I literally cannot stop eating pickles and smoked cheddar. It is my go-to snack of the moment. It’s probably trying to off-set my sweets intake now that I’m baking all of the time. I was at the Plate and Parcel Holiday Market every Sunday from November 3rd until Christmas, and this is my first weekend off in 2 months. It was super fun, but holy shit is there a lot of competition. Do we really need 6 bakers? Do some of them really need to be in the same row as me (making almost the same shit as me)? As there was nothing I could do about it, I did my best to make it fun and still beneficial for me. I brought less and less product each week, so at least I wasn’t left with tons of leftovers and a sinking sense of defeat.
I also made it a point to meet lots of the other vendors, and spend money with them and/or give them free cake. This is the only way I know how to network. Biannual management seminars leave me folding in on myself in the corner, both desperately wishing for someone to acknowledge me and also willing myself invisible. Small talk is painful and tedious. Networking with other vendors is easy; they want to talk about their product and business plan. And I find myself learning from their stories while I share my own. We commiserate over the lack of customers, and excess food. We trade, so it doesn’t feel like a loss, because it isn’t. Maybe I didn’t get money for that mini bundt cake, but I got empanadas for lunch the next day, or a cup of coffee to keep me warm and awake, a pint of rosemary mint chip ice cream for midnight snacking, or even a half bushel of apples for work snacks throughout the week. I once “met” a woman on Instagram that makes ceramic mugs, and ended up trading her a loaf of grapefruit cake for a beautiful handmade mug. We met at one of her markets to make the trade, and it was a delight to meet her in person, with her group of friends supporting her at her table, reminding me that we all have cheerleaders behind us. The community has been so accepting and also eye-opening. I’m constantly learning, and will make better market choices because of it.
The mug from Nicole at Hygge Handmade Designs.
Some days the market left me feeling defeated and discouraged, a fraud in my TJ Maxx apron and nose ring. Who do I think I am starting my own business? I didn’t go to school for this. I have no background in baking or cooking. What right do I have to be here? I’m a baking imposter that can’t make a proper pie crust, pipe a rose well, or even fucking candy orange properly. Sometimes the thoughts swirl until T has to pick me up off the ground, feeding me a piece of cake to remind me that it’s good, and setting me back upright with my whisk and bowl. I start again, and hope the next market will be more profitable, but don’t discount this market because it still provided important lessons. And it introduced me to some lovely and creative humans that have the same shared passion of simply wanting to feed you.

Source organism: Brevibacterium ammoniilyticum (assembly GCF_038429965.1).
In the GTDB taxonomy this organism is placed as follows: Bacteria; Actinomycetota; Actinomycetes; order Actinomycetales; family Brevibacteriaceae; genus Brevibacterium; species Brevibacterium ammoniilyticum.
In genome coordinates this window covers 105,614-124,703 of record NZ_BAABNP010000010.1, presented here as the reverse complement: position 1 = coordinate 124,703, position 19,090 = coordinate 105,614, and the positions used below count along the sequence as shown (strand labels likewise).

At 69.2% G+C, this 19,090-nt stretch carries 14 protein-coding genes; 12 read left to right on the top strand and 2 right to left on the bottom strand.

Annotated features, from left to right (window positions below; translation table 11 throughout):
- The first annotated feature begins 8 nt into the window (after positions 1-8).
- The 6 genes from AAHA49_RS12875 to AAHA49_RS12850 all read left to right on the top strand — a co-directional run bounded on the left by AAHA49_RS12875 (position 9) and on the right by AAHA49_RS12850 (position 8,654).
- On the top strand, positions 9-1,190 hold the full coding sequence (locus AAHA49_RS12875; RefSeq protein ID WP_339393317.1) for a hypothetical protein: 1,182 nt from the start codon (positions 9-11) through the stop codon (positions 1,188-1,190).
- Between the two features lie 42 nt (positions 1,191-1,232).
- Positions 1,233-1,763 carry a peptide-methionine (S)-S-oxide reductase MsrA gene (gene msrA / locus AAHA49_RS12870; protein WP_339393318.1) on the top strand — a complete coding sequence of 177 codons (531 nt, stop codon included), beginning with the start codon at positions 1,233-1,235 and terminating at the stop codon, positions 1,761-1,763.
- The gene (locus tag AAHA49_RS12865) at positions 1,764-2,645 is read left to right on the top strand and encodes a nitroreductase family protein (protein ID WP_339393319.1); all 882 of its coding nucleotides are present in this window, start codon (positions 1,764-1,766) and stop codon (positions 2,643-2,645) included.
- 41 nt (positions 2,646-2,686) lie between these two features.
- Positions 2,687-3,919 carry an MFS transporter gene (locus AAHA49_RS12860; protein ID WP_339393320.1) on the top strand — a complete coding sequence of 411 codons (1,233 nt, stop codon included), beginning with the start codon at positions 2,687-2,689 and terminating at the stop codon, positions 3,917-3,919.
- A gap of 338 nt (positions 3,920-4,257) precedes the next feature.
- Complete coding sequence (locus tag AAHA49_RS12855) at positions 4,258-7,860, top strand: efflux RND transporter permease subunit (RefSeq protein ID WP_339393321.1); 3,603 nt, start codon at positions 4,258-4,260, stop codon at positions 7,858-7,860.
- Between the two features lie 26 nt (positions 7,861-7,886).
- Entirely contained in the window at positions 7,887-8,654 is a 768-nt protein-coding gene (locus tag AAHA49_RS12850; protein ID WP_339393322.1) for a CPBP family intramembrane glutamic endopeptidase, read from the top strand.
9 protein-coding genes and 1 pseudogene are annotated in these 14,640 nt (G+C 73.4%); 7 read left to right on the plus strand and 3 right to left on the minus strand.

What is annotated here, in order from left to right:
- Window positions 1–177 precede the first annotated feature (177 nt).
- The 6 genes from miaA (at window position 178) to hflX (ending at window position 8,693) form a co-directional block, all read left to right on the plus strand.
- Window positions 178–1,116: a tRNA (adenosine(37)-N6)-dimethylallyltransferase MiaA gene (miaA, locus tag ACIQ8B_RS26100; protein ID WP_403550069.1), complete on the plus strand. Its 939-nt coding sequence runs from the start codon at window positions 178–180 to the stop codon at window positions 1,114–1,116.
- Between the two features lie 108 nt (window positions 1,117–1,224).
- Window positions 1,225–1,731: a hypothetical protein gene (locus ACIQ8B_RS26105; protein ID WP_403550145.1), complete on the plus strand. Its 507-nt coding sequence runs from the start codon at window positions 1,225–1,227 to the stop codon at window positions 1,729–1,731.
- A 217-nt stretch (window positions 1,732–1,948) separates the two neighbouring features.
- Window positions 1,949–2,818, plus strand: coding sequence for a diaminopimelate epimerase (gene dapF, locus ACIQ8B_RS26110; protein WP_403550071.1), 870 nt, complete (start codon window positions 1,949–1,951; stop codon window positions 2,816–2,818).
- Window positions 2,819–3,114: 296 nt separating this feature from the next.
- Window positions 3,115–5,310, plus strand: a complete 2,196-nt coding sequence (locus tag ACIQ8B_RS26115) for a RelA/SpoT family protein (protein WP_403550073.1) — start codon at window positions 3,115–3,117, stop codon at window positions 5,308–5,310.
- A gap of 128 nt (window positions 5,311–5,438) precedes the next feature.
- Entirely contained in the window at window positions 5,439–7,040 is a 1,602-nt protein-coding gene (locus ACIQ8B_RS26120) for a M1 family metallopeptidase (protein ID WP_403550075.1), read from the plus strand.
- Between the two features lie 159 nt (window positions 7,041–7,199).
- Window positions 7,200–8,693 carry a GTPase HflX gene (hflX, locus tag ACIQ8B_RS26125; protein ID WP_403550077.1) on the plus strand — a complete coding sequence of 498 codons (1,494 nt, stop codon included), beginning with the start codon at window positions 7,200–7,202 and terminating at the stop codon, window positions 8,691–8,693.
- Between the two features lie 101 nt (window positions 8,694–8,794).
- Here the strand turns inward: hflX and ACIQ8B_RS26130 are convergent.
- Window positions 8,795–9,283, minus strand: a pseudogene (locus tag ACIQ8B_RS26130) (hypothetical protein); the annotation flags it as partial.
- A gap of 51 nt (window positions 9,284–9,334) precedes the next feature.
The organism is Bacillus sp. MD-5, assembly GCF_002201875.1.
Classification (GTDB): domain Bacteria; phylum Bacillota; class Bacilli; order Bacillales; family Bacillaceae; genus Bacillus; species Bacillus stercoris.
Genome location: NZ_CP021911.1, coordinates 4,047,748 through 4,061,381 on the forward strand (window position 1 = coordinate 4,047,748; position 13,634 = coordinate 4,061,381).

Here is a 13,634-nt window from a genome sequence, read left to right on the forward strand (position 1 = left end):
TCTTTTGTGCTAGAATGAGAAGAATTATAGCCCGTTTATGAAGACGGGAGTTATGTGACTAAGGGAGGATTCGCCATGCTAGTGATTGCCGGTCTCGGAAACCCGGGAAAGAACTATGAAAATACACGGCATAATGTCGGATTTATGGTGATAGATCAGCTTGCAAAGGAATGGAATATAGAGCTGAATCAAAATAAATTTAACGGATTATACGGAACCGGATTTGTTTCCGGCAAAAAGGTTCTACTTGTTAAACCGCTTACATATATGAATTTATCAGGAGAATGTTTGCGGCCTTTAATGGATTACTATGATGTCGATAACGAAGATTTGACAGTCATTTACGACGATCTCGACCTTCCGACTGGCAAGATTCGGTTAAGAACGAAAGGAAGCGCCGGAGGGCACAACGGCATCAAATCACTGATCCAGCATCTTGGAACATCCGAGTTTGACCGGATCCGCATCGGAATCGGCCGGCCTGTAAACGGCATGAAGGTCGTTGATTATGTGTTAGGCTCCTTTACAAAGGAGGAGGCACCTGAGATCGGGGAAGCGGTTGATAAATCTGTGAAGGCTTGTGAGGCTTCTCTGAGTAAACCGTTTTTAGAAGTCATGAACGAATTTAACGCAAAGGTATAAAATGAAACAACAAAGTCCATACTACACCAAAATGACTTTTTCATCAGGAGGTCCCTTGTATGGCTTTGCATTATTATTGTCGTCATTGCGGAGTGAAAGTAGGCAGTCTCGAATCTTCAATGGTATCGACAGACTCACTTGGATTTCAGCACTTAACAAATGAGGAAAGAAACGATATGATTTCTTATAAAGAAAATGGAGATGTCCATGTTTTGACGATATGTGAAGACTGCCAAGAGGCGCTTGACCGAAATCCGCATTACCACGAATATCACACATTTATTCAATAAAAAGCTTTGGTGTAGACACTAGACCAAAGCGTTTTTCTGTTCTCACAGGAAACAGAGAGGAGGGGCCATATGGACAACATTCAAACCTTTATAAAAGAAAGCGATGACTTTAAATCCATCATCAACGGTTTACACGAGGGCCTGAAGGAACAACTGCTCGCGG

The Tarty B. Someone once walked by and said the orange peel looks like meal worms. Sigh. I’m working on it.
One of the things I can work on for my next market is getting these candied orange peels right. They taste good, but they don’t look like the picture on Smitten Kitchen‘s page. And I suspect they’re crumblier and crunchier than intended. But I still put them on my chocolate orange cakes, which I lovingly dubbed The Tarty B, because perfection is an illusion, and people shouldn’t be kept from these delectable cakes because I’m not happy with the candied orange yet. I would never sell a single cake if I waited for my brain to tell me it was perfect. When these babies turned out too hard, I’d chop them up into little manageable bits to sprinkle over the cakes. Otherwise, they were placed on top of the cake with 2-3 of their friends. We’re not aiming for perfection here (despite what my brain craves), but we are aiming for improvement. The flavor is there, which is most important. The aesthetic will come.
All of these gentle reminders keep me going.
Candied Orange Peel (or orangettes)
8 oz water
8 oz sugar + extra for coating
Optional: chocolate for dipping
Start by setting 2 pots of water on the stove over high heat.
Slice the ends off of each orange (the butts, if you will). Slowly peel each orange, trying to keep the peel in large solid chunks. Slice the peel thinly. Reserve oranges for mimosas. Obvi.
Place the sliced orange peels into one of the boiling pots of water, boiling for 5-10 minutes. Drain and rinse, then repeat with the second pot of water. While that one is boiling, get the simple syrup going by mixing 8oz water with 8oz sugar. Bring to a simmer over medium high heat in a medium sauce pan and stir until all the sugar is dissolved. Add in the orange peels once they’re done with their second bath. Allow to simmer for 1 hour. Covering is recommended, though you could also add extra water and sugar if needed. Always add in equal parts. KEEP A CLOSE EYE ON THESE FUCKERS. They like to burn and stick to the pan. Be diligent, and it won’t happen to you. After the hour, remove them from the pot and place them to drain on a cooling rack. After an hour or so, coat them in sugar and place back on the cooling rack. Once they’re fully cooled, which can take up to 24 hours, place them in an airtight container. You could also opt to dip them in some melted chocolate, and allow them to dry on parchment paper. To melt the chocolate, just microwave it in 15 second increments, stirring in between, until fully melted.
If yours turn out better than mine, don’t even tell me, because I’ll just get pissed.
How adorable is my branding? Thanks to my incredibly talented friend, Pam!